A last-minute recommendation to ban alcohol sales from Washington Square Park at the North Beach Festival this June has the organizers up in arms.
The outdoor festival, now in its 52nd year, is billed as a celebration of North Beach’s Italian heritage and Beat history, and features arts and crafts booths, food vendors, chalk art, an animal blessing and live entertainment.
Drawing more than 75,000 attendees over two days, the free event’s centerpiece is a live music stage located within Washington Square Park. The art and food is placed on several surrounding streets that are closed down for the festival.
Sponsored by the North Beach Chamber of Commerce, it takes almost a full year to plan the annual event. The event hasn’t changed much over the past fifteen years, said Marsha Garland, the chamber’s executive director. She was alarmed when The City’s Recreation and Park Department contacted her to say that they were recommending that this year’s event not include alcohol in the park.
The recommendation, according to department spokeswoman Rose Dennis, came as a result of staff discussions with the neighboring community and the San Francisco Police Department, as well as past events that some saw as just a “boozy party.” The department also expressed concern about the two “beer gardens” — areas sectioned off only for over-21 drinkers — that would be established in the park, thus limiting the remaining park space for children and other park visitors.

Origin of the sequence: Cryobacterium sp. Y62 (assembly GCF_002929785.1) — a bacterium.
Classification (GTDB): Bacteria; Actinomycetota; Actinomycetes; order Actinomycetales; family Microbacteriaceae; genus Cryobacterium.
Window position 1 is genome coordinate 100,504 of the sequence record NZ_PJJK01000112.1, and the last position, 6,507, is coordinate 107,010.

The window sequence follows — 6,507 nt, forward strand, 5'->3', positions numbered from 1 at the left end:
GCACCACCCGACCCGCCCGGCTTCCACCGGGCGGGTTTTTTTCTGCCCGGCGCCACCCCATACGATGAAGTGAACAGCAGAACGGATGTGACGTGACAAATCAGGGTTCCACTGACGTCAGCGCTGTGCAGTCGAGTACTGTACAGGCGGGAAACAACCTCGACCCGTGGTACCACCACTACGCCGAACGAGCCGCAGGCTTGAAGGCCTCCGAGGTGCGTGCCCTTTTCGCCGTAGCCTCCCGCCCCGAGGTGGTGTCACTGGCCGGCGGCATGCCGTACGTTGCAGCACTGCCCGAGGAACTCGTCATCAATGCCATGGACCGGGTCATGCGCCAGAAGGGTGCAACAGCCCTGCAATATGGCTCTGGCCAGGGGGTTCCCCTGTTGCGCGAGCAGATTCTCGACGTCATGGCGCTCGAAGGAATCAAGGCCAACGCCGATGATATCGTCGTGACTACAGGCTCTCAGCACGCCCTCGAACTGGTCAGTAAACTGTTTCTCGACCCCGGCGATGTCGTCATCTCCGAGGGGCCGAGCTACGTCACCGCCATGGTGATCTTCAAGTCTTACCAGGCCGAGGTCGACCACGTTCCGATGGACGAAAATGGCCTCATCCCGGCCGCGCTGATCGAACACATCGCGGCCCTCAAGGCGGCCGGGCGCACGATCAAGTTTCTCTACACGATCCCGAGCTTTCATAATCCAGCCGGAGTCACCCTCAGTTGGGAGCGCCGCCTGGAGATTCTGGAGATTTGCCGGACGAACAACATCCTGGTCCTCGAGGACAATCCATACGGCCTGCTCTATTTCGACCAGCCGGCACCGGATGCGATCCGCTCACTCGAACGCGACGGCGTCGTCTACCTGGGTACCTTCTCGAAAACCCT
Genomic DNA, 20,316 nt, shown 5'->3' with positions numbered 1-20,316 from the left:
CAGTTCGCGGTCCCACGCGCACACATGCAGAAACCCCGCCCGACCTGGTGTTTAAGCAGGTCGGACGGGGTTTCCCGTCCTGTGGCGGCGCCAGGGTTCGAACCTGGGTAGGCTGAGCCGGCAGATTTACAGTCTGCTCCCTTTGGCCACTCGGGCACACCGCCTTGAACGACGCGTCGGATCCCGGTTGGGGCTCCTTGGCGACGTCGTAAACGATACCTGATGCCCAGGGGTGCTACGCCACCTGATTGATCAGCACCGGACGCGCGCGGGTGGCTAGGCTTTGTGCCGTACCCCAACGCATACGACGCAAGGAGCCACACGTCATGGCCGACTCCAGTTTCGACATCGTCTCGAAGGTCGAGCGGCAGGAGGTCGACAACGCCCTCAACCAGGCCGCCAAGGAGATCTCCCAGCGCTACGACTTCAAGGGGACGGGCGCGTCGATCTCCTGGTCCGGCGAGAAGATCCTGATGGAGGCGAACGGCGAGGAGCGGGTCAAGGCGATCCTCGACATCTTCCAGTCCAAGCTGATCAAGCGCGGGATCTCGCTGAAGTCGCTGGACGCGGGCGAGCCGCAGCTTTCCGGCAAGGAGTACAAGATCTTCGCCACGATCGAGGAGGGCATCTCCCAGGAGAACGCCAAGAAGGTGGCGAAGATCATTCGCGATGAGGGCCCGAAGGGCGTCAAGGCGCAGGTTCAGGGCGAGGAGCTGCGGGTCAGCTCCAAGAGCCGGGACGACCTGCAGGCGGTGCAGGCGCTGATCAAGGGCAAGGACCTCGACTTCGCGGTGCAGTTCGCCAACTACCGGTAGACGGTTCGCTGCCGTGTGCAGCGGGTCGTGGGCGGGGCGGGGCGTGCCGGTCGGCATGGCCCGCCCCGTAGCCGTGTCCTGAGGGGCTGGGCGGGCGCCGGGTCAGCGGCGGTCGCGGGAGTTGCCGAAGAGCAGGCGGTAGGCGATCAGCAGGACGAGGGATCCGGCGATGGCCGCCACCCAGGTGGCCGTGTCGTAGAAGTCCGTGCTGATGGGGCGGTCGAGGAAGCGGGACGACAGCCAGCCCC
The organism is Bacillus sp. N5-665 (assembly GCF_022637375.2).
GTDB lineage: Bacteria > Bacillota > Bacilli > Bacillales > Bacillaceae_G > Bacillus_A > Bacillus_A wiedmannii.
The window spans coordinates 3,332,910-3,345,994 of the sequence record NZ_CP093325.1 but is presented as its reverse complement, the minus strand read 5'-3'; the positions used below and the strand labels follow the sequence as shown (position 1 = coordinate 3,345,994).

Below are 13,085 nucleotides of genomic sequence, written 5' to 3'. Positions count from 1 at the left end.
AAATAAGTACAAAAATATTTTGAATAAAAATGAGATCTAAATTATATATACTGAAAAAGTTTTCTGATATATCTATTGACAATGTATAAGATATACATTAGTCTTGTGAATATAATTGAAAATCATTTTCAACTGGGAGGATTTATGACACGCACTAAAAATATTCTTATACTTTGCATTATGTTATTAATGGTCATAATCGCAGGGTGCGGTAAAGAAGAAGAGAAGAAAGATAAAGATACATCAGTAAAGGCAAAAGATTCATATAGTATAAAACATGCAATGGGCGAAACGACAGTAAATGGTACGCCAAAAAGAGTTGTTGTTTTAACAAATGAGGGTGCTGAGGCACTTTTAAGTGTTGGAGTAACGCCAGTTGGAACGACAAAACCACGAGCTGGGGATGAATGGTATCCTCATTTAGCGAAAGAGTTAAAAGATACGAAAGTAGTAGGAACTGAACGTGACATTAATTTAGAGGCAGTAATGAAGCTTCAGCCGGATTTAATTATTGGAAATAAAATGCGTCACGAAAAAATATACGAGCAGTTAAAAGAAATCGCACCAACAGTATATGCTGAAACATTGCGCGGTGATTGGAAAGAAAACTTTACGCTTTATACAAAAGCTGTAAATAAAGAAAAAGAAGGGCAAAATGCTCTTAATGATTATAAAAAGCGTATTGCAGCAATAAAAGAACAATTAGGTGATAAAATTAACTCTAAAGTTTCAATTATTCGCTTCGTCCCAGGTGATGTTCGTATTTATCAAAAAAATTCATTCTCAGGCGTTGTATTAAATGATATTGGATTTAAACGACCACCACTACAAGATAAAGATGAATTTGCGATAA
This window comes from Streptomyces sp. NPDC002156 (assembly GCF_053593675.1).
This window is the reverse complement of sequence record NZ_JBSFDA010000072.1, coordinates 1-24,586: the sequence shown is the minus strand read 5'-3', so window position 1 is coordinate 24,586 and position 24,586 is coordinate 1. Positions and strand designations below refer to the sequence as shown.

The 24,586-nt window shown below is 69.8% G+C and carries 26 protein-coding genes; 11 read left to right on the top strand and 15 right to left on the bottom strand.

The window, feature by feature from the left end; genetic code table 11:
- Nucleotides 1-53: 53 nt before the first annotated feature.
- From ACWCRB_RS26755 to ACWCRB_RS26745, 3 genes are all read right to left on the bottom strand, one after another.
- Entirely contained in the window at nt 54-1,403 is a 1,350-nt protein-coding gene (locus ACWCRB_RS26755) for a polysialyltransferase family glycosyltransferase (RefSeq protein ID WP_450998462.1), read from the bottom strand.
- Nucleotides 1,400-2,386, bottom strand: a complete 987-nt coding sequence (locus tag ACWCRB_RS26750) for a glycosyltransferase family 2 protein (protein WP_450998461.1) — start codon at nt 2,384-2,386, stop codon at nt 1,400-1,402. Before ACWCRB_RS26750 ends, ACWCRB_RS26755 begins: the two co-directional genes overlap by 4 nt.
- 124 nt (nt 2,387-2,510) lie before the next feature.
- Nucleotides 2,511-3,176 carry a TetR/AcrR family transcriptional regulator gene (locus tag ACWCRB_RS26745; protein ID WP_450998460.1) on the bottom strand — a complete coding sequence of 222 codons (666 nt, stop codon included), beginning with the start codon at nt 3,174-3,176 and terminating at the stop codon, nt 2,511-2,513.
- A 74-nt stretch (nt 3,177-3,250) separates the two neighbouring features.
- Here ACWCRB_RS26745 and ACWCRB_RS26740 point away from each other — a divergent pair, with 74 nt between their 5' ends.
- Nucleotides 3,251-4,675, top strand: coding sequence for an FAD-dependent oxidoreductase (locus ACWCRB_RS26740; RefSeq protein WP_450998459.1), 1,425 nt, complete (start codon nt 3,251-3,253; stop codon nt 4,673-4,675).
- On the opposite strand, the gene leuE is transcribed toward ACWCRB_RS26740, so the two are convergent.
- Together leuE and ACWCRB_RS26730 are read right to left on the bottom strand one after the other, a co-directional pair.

There are two other beer gardens that have been approved for placement near the arts and crafts booths, but those places are less popular since they’re not near the live entertainment. Alcohol consumption is not permitted outside of the beer garden areas.
Fior d’Italia owner Bob Larive said the event was not only a big booster for the North Beach businesses, but it was a “fun” event.
“It’s what San Francisco should be,” said Larive, who disagreed with the Recreation and Park Department’s recommendation. “Most of the people want to congregate in the park and have a glass of beer or wine and listen to the music.”
Some neighborhood residents say that the park is already popular with locals who don’t like getting pushed out to make room for the beer gardens.
“We disapprove of the sale of alcohol because then it’s barricaded. The park is our park, it’s used on weekends primarily by people who don’t have backyards,” said community activist Herb Kosovitz, who has lived near the park since 1971.
Some business owners say they support the sale of alcohol, since it generates needed revenue to help pay for the free event. According to Garland, the annual event costs $250,000 to produce, with revenue from beer and wine sales picking up more than one-quarter of that tab.
One merchant said that even though he makes money in his shop each year as a result of the festival, he’d still like to see it toned down.
“They have the alcohol because it’s their biggest moneymaker, but then you have people running around drunk,” said Imre Varkevei, owner of 101 Music on Grant Avenue. “They don’t know how to control it, so it’s not a good thing.”